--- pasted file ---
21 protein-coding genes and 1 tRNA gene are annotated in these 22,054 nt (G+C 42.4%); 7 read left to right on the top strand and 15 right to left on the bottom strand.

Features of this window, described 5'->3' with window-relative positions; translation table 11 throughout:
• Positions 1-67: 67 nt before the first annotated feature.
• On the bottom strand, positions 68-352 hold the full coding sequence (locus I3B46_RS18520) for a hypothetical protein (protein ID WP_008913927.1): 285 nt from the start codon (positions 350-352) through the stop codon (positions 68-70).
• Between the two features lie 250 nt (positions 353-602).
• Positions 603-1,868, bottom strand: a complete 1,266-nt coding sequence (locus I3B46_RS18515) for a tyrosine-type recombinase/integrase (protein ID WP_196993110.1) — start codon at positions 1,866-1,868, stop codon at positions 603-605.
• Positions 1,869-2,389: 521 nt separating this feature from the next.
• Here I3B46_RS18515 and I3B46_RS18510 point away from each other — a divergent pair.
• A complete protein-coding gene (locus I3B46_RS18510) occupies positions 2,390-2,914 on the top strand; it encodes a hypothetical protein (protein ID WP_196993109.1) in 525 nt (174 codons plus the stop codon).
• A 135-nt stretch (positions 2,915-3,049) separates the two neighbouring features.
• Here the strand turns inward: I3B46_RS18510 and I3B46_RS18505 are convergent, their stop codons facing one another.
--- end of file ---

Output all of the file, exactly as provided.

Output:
21 protein-coding genes and 1 tRNA gene are annotated in these 22,054 nt (G+C 42.4%); 7 read left to right on the top strand and 15 right to left on the bottom strand.

Features of this window, described 5'->3' with window-relative positions; translation table 11 throughout:
• Positions 1-67: 67 nt before the first annotated feature.
• On the bottom strand, positions 68-352 hold the full coding sequence (locus I3B46_RS18520) for a hypothetical protein (protein ID WP_008913927.1): 285 nt from the start codon (positions 350-352) through the stop codon (positions 68-70).
• Between the two features lie 250 nt (positions 353-602).
• Positions 603-1,868, bottom strand: a complete 1,266-nt coding sequence (locus I3B46_RS18515) for a tyrosine-type recombinase/integrase (protein ID WP_196993110.1) — start codon at positions 1,866-1,868, stop codon at positions 603-605.
• Positions 1,869-2,389: 521 nt separating this feature from the next.
• Here I3B46_RS18515 and I3B46_RS18510 point away from each other — a divergent pair.
• A complete protein-coding gene (locus I3B46_RS18510) occupies positions 2,390-2,914 on the top strand; it encodes a hypothetical protein (protein ID WP_196993109.1) in 525 nt (174 codons plus the stop codon).
• A 135-nt stretch (positions 2,915-3,049) separates the two neighbouring features.
• Here the strand turns inward: I3B46_RS18510 and I3B46_RS18505 are convergent, their stop codons facing one another.